We are particularly pleased to open the 56th Bitef with the Belgian dance performance that achieved a tremendous success at last year’s Avignon festival, any attempt will end in crushed bodies and shattered bones, by the choreographer Jan Martens. The long and unusual title itself suggests the layered concept: the dramaturgy comes down to the gradation, combining and development of a series of attempts to realize one choreographic idea. The attempts are based on basic Marten’s thought, but also on a repetitive and “psychedelic” composition of a Polish composer of contemporary classical music, Henryk Mikołaj Górecki, and the material supplied by the dancers, seventeen of them, of various age (18 to 71), of various personal and professional background (a form of devised theatre). Brought together, it all creates a mosaic of an intelligent, warm, and utterly witty essay on contemporary dance, which links and permeates various issues and attitudes: dance as physical labor, the relevance of the dancers’ identities (their age, appearance, education…), the debunking of hierarchy in the creative process, the relationship between the body and the social order.
About the Production
With any attempt will end in crushed bodies and shattered bones, Jan Martens is for the first time fully turning his attention to the main stage. A production about the power that lies in being out of step, performed by a seventeen-strong, atypical corps de ballet made up of unique personalities.
The dancers seek their own voice within the dance and beyond, looking for an idiom that fits them like a glove. One by one they claim their place on stage, without cutting off the others for all that. A horizontal exercise in giving each other the necessary space, while being careful not to steal the limelight.
It is a rich performance that does not hesitate to seek out the ecstatic. In times of extreme polarization, this group sets social dogmas aside to recognize and embrace a range of distinct identities. Being uninhibitedly themselves - in both life and art - with the stage as their ideological testing ground. They are supported by a soundtrack that consists of atypical protest songs from different ages - from Henryk Gorecki via Max Roach & Abbey Lincoln to Kae Tempest.
JAN MARTENS (*1984, Belgium) studied at the Fontys Dansacademie in Tilburg and completed the Dance programme at Artesis Royal Conservatory in Antwerp in 2006. The work of Martens is nurtured by the belief that each body can communicate, and has actually something to say. With every new work he tries to redraw the relation between public and performer. His debut I CAN RIDE A HORSE WHILST JUGGLING SO MARRY ME in 2010 was quickly followed by multiple solos, duets and group pieces, a.o. THE DOG DAYS ARE OVER (2014 - selection Het TheaterFestival), ODE TO THE ATTEMPT (2014), THE COMMON PEOPLE (2016) and RULE OF THREE (2017). In the 18/19 season, Jan created PASSING THE BECHDEL TEST (2018), a coproduction with fABULEUS as well as the solo lostmovements, in which he plunges into the universe of choreographer and friend Marc Vanrunxt (Kunst/Werk). In 2020, Jan directs his attention for the first time to the big stage with any attempt will end in crushed bodies and shattered bones, a production with and for seventeen dancers. Premiere on July 18, 2021 at Festival d’Avignon. In the same week, on July 12, 2021 ELISABETH GETS HER WAY premiered, a solo by and with Martens inspired by the Polish harpsichordist Elisabeth Chojnacka. Martens is currently working towards the premiere of FUTUR PROCHE - a collaboration with Opera Ballet Vlaanderen - on July 19 2022 at the prestigious Cour d’honneur of Festival d’Avignon. Martens will combine his role as co-artistic director with GRIP with that of associate choreographer with Opera Ballet Vlaanderen in the coming seasons.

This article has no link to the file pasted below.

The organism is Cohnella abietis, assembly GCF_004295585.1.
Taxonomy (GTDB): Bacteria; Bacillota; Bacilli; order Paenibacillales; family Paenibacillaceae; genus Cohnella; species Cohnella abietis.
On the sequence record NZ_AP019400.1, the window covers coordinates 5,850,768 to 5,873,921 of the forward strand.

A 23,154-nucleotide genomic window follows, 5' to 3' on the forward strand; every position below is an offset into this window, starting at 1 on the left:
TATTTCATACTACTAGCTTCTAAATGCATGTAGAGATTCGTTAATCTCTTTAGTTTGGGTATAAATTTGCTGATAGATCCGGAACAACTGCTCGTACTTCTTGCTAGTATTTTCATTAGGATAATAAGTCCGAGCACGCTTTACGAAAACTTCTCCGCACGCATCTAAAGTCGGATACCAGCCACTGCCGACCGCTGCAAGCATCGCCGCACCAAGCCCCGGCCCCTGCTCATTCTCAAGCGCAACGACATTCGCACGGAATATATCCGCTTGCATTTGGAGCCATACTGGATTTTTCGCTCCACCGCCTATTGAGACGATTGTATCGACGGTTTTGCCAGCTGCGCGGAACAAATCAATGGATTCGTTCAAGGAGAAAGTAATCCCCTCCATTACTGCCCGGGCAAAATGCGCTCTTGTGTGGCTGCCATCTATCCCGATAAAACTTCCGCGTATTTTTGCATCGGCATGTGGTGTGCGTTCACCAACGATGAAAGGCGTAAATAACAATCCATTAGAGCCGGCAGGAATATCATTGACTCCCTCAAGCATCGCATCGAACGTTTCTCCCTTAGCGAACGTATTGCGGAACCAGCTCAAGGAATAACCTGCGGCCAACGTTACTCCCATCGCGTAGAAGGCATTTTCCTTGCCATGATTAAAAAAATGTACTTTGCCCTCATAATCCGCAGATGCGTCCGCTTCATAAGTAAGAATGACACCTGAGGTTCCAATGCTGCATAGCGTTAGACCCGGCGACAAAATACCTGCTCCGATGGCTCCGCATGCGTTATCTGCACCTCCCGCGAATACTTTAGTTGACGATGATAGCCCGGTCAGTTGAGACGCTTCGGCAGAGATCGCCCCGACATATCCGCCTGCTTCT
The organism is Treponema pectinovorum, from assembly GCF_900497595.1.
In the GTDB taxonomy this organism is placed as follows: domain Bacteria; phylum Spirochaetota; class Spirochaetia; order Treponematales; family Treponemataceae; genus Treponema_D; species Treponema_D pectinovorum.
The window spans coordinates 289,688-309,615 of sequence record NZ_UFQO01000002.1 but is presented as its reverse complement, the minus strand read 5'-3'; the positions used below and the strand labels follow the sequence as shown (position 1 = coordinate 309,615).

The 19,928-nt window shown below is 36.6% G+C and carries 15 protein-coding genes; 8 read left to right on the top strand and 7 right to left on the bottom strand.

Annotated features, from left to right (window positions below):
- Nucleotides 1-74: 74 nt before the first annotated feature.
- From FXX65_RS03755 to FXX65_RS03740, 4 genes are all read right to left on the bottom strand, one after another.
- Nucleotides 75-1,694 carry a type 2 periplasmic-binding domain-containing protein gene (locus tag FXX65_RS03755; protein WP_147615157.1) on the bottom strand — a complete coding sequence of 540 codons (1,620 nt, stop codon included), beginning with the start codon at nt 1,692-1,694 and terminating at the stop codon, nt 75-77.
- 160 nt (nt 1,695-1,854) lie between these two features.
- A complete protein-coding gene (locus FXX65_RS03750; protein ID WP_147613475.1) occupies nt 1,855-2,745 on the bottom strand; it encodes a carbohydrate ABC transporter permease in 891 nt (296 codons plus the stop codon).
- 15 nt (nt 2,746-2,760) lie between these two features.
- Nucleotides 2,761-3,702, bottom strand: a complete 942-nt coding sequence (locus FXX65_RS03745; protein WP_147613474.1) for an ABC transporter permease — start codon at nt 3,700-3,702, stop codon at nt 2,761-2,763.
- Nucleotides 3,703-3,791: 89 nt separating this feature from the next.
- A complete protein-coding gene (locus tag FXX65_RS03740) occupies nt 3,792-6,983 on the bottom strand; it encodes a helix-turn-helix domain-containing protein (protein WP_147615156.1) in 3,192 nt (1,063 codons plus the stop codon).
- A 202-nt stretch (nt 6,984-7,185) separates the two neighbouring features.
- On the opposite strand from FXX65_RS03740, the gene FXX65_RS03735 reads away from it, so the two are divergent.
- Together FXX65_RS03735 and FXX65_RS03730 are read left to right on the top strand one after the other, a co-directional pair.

Martens is associated artist at DE SINGEL (Antwerp, BE). The choreographic platform GRIP - founded by Jan Martens & business manager Klaartje Oerlemans - is supported by the Flemish Government.
From the Reviews
You have to take the title of the piece with a pinch of salt. "Any attempt (at insurrection) will end in crushed bodies and shattered bones," said Chinese President Xi Jinping against protesters in Hong Kong. Martens shows what power there is when you do rebel, both in group and individually. The energy bursts from the stage, in an assertive choreography with lots of clenched fists.
Filip Tielens, De Standaard
Marching is also one way of protesting, of demonstrations, and the choreographer from Antwerp explores the dynamics of resistance as well as the obstacles it comes across. Unexpected appearance, spontaneity, organization, it all gets together in this work where vigour and stability, expansion and restraint get together in a luxuriously reduced manner. It sets in motion the necessary articulation of opposing tendencies in the set of rules which manages to remain perfectly clear, in no way denying its boldness, not even its aspiration to go all the way.
The energy it generates does not lie. A grand work.
Marie Baudet, La Libre Belgique
And at the core of work? Human being getting is completely wasted in an increasingly defragmenting society. The speed in which any attempt will end in crushed bodies and shattered bones ends, provokes anger. Fire, blood, life, death, dance is, above anything, an uprising.
Rosita Boisseau, Le Monde